Of course, design is fundamentally about problem solving and problem solving is not a traditional concern of those of a conservative bent. In the last century at least, the main political battle was over the issue of preserving continuity with the past versus constructing a better future.
I think he has misinterpreted my point and I fear that the conflations of “right wing”, “conservative” and “Libertarian” on one hand and “liberal” and “left wing” on the other hand are leading him astray.
The first thing is that while conservatism is indeed about preserving continuity, that isn’t really the case for libertarians/liberals (using the latter term correctly). One of the most influential liberal thinkers Hayek addressed this very issue as early as 1960 in his essay “Why I am not a conservative”
Let me now state what seems to me the decisive objection to any conservatism which deserves to be called such. It is that by its very nature it cannot offer an alternative to the direction in which we are moving. It may succeed by its resistance to current tendencies in slowing down undesirable developments, but, since it does not indicate another direction, it cannot prevent their continuance. It has, for this reason, invariably been the fate of conservatism to be dragged along a path not of its own choosing. The tug of war between conservatives and progressives can only affect the speed, not the direction, of contemporary developments. But, though there is a need for a “brake on the vehicle of progress,” I personally cannot be content with simply helping to apply the brake. What the liberal must ask, first of all, is not how fast or how far we should move, but where we should move. In fact, he differs much more from the collectivist radical of today than does the conservative. While the last generally holds merely a mild and moderate version of the prejudices of his time, the liberal today must more positively oppose some of the basic conceptions which most conservatives share with the socialists.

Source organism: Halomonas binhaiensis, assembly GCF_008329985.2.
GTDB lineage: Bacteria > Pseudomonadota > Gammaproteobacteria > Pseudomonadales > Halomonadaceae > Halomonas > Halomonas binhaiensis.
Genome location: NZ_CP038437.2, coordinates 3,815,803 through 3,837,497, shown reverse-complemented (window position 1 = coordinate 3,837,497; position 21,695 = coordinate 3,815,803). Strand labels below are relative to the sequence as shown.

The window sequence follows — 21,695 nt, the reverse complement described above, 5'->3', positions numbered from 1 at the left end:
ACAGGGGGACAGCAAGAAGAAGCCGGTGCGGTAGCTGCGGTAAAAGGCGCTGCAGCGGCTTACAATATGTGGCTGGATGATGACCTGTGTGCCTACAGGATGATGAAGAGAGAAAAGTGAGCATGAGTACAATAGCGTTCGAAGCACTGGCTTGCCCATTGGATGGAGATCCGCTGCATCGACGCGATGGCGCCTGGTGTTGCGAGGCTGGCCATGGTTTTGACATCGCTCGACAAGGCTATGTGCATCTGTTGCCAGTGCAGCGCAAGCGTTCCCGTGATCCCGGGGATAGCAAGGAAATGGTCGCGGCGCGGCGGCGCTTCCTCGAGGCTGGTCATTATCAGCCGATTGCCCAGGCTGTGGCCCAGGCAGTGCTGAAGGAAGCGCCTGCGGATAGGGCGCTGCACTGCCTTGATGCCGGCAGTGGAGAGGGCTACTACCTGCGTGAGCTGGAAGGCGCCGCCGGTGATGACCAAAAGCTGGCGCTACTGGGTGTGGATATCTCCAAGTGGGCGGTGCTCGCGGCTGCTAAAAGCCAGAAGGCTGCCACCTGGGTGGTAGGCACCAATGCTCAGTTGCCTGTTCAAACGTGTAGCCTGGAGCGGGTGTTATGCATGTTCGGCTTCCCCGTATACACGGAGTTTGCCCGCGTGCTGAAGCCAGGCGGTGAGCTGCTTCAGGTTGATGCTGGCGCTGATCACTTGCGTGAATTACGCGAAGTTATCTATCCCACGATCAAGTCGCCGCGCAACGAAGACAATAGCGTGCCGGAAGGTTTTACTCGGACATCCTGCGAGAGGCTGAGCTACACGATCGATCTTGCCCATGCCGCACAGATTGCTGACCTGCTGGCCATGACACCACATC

The second thing is that liberalism and left wing are not the same and that a commitment to freedom of speech/expression, tolerance for diverse others, strident individualism etc. does not require an equivalent commitment to, say, a planned economy or extensive government intervention in all sorts of interactions between people. Indeed the traditional liberal argument is that a commitment to the former is incompatible with a commitment to the latter. The reason is that it simply isn’t possible to implement the type of programs required by the left wing, social democrat without interfering with, and preventing many of the voluntary interactions entailed by freedom of expression, strident individualism etc. The standard response to this is to try and carve a distinction between social and economic interactions. The problem is that these distinctions evaporate on close inspection. Take, for example a series of voluntary interactions:
1. Paying a prostitute/escort for sex
2. Buying drugs
3. Paying someone in cash for a nixer
4. Smoking in a bar by consent of the owner and all patrons
5. Arranging for risk-based health insurance
6. Agreeing to work for nothing - voluntary work
7. Agreeing to work for a rate below the minimum wage
8. Engaging in sex acts proscribed by the state.
9. Hiring/working for someone born in a different jurisdiction